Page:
Orioles pitching prospect Kevin Gausman talks about making his major-league debut. (Kevin Richardson/Baltimore Sun video)

Reality didn't set in for Orioles pitching prospect Kevin Gausman that he was heading to the major leagues until the moment he boarded his connection flight to Baltimore on Wednesday morning.

"Then, I just kinda was thinking, you know, 'Wow, I'm really here. It's crazy,'" Gausman said. "I wish I had hugged this guy or said thanks and stuff like that, but it didn't really hit me until [then]."

After just 14 starts in the minor leagues, the 22-year-old Gausman arrived at Camden Yards on Wednesday afternoon, getting plenty of handshakes, high-fives and hugs from his new teammates in the Orioles clubhouse. The 2012 first-round draft pick is scheduled to make his major league debut Thursday night in Toronto. He will officially be recalled before the game.

All along, the Orioles planned to call up Gausman at some point this season, but even Gausman couldn't have predicted making his first big league appearance just seven weeks into the season directly from the Double-A level.

"I was kind of shocked," Gausman said.

The Orioles need a capable arm to help stabilize their patchwork starting rotation, and the organization believes last June's No. 4 overall pick out of LSU can help.

"He has the best stuff and the most consistent control of just about any pitcher that we have in the organization," Orioles executive vice president Dan Duquette said. "So we thought employing his strength for our major league team was the way to go."

Just last week, Duquette squashed rumors that Gausman would fill a rotation spot over the weekend, saying he was not a current option, but a "future" one.

"The future is now," Duquette said Wednesday.

Gausman, who is rated the organization's second best prospect and the 26th overall by Baseball America, has just 64 1/3 professional innings under his belt. But the Orioles are confident that Gausman's makeup can overcome any inexperience.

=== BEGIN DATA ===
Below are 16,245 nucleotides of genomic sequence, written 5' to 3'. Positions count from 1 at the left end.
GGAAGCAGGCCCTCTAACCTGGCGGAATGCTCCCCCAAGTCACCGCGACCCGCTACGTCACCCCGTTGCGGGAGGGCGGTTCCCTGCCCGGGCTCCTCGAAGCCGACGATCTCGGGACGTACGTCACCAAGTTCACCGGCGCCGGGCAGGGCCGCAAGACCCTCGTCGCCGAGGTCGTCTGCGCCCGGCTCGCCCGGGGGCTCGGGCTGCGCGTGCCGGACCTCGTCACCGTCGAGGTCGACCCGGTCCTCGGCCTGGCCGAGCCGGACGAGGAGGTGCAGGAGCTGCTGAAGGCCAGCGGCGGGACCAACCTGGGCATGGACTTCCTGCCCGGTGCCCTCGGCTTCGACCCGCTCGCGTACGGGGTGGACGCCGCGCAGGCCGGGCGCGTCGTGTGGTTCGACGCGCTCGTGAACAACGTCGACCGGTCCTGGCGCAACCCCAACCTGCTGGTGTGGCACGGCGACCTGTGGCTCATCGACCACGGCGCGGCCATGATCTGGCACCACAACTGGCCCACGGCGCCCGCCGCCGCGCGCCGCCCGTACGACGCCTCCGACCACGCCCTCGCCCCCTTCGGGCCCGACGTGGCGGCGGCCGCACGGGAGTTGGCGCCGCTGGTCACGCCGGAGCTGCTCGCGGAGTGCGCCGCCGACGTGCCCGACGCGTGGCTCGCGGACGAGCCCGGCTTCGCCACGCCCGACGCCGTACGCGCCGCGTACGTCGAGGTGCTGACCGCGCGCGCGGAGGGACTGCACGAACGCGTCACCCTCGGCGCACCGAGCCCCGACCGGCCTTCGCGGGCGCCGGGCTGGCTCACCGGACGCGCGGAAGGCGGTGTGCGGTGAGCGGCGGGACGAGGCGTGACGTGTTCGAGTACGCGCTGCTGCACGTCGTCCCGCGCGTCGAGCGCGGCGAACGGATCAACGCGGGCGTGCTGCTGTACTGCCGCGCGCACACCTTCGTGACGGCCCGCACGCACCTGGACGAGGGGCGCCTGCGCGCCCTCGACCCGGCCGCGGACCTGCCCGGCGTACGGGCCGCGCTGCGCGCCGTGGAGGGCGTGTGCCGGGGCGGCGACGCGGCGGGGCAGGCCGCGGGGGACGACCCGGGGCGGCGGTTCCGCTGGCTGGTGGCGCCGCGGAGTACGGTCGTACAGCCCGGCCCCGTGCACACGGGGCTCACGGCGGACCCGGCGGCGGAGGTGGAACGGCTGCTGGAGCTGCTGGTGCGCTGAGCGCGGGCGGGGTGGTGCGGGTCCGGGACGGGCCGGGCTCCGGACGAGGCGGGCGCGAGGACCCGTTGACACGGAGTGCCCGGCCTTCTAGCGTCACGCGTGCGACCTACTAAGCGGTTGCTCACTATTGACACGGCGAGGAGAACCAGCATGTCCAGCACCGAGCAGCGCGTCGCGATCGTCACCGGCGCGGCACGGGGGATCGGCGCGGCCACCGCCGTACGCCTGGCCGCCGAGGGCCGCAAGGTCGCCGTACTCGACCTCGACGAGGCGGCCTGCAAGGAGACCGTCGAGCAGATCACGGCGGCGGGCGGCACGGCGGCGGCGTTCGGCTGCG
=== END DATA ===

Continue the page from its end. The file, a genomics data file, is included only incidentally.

"A lot depends on maturity," manager Buck Showalter said. "But Friday night pitchers at LSU in front of 10,000 people, he's pitched in a lot of environments. Ability plays. That gives you confidence. The old adage of if they bite as a puppy, they're going to bite as a big dog, it's like I've said many times: Try as you may, you can't screw up the good ones. They're going to seek their level, and we think sooner or later Kevin is going to seek his level. We're hoping sooner."

Gausman spent most of spring training in big league camp before he was assigned to Double-A Bowie, where he worked on getting adjusted to being part of a five-man rotation and throwing all three of his pitches for strikes.

In his first three starts at Bowie, he struggled to keep the ball down, but he improved his command with each start, combining a mid-90s fastball, a plus changeup and a slider that improved as the weather warmed up.

It took just eight starts there to get the call. Gausman was 2-4 with a 3.11 ERA over 46 1/3 innings with 49 strikeouts and just five walks.

"His starts kept getting better and better stuff-wise, and his ability to just pound the bottom of the strike zone and get his changeup over and his slider just keeps improving," Bowie manager Gary Kendall said. "He did everything. He's a relentless working. He's a guy with great work habits. He did everything he needed to do here."

Developing his slider, a pitch he's made tremendous strides with in instructional league last year, has been a game-changer for Gausman. Early in the season, he admitted he was probably too often pitching in the strike zone, and the slider presents a legitimate chase pitch.

"I think the biggest thing [I've improved] is probably my slider more than anything," he said. "I've spent all year learning different ways to throw it and in different situations, so that's something I definitely learned more than anything else."

Duquette wouldn't say whether the Orioles plan to keep Gausman in the majors for the rest of the season, but it appears that Gausman — who will become the team's 11th starting pitcher this season — will get multiple starts.

"That future opportunity is really based on how players play, right?" Duquette said. "But Kevin Gausman has a good future as a major league pitcher, and with his control and stuff, I think he'll be very competitive."

"When you can add a good player to your team, I think it shows a commitment to the club to field a competitive team day in, day out," he added. "When you can add a pitcher of Kevin Gausman's quality, with his stuff and control, I think it tells the team that we want to win."